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OPINION: Quality testing data shows why smartphones have no place in classrooms

According to PISA, 45 per cent of students reported anxiety if their phones weren’t near them
Classroom chairs (Pixabay photo)

The British Columbia government recently banned smartphones in K-12 classrooms, and if other provinces want to help students succeed, they’ll follow suit. There’s mounting evidence that smartphones distract students from learning math while social media can have devastating effects on young people.

The latest report from the Programme for International Student Assessment (PISA), the most trusted international standardized test of 15-year-olds worldwide, revealed a “strong association” between smartphone distraction and student outcomes. According to PISA, 45 per cent of students in the 38 OECD countries reported anxiety if their phones weren’t near them, and 59 per cent reported being distracted by the devices of other students in math class—in Canada, that percentage skyrockets to 80 per cent.

The result? Students who were distracted by smartphones in math class scored 15 points lower on PISA math tests than students who did not report being distracted. For context, PISA considers a 20-point drop the equivalent of one lost year of learning.

In B.C., student performance has been declining for 20 years. From 2003 to 2022, the most recent year of available data, B.C. math scores have plummeted by 42 points and the province’s 15-year-olds are now more than two years behind where they were in math in 2003. Over the same period, B.C. scores in reading and science also declined.

You don’t need to be an expert on pedagogy to understand how distracting and potentially toxic smartphones could be in classrooms. But the PISA report provides clear data, showing that smartphones cause anxiety in teenagers and learning loss. These data are gleaned from PISA’s comprehensive standardized test and student survey, proving once again that quality testing matters.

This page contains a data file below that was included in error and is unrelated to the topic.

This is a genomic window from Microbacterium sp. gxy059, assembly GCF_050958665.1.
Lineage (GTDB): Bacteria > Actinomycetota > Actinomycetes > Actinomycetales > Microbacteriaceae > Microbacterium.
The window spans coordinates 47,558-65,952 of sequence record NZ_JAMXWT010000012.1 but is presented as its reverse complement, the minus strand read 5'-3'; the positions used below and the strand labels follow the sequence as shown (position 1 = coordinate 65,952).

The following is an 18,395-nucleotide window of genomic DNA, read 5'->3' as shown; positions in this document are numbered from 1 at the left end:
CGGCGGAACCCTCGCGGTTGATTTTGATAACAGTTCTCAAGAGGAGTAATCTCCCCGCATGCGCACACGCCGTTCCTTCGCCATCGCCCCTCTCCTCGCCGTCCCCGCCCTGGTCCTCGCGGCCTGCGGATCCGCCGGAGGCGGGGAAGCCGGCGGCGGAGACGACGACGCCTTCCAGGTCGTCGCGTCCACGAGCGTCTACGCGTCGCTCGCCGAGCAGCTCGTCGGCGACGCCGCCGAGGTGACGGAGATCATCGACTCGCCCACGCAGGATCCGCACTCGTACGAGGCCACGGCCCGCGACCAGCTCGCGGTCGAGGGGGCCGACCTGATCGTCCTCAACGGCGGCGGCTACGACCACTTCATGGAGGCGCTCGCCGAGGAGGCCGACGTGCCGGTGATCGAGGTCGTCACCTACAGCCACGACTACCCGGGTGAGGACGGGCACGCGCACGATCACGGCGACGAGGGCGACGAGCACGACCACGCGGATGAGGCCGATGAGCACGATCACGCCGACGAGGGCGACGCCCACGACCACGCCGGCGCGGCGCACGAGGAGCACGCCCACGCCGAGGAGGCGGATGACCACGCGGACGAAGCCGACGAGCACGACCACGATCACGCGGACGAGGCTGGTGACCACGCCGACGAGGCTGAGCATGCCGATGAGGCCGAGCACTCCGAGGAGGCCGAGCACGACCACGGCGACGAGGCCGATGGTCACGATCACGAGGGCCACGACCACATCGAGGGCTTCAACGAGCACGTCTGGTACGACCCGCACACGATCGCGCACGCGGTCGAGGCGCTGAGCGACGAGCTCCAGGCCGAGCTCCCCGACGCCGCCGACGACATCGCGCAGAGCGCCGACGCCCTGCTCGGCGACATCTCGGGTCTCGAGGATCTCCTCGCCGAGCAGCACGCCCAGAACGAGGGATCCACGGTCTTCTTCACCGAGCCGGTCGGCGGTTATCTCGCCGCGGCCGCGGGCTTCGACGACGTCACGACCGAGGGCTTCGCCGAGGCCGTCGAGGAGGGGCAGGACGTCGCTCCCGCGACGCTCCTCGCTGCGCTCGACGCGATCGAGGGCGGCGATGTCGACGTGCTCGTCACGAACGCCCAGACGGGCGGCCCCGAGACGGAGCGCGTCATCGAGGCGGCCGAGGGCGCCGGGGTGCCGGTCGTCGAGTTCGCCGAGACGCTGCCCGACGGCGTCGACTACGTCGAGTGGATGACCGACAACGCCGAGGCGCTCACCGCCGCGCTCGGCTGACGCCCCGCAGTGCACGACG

Yet the B.C. government’s own student test data is less and less useful because the quality of provincewide testing in B.C. high schools has declined dramatically.

In fact, research shows that after the B.C. government switched in 2017/18 from course-content based high school exams in math and English to vague student assessments in numeracy and literacy, the share of students writing these assessments has declined significantly—despite the government insisting the assessments are required for graduation. Graduation rates, meanwhile, have increased.

Specifically, student participation in B.C.’s Grade 10 literacy assessment in 2021/22 was 17.1 percentage points lower compared to the Grade 10 English exams in 2015/16. Over the same period, participation in the numeracy assessment declined 22.3 percentage points, and participation in the Grade 12 literacy assessment declined by 14.2 percentage points. Meanwhile, student proficiency in both literacy and numeracy also declined in Grade 10. Today, less than half of B.C. Grade 10 students are proficient in numeracy.

At the same time, the declining share of students writing the tests decreases the quality of the data for the government to identify issues in student achievement. The assessments themselves are also of lower quality. The government replaced percentage grades with vague grading categories such as “emerging” and “proficient.”

There’s an adage that if you don’t know the answer on a standardized test, pick C as it’s most likely to be correct. (This is a myth, not a piece of advice!) But without a strong system of standardized testing, the B.C. government is closing its eyes and picking C when creating education policy. Indeed, in coming years, due to the poor quality of the province’s testing data, there will be no clear evidence that banning smartphones improved student learning despite overwhelming evidence from other testing regimes.

If the B.C. government wants to increase the quality of its own data to make better-informed decisions about B.C. schools, it should reinforce the province’s standardized tests for the benefit of students today and tomorrow.

Paige MacPherson is associate director of education policy for the Fraser Institute.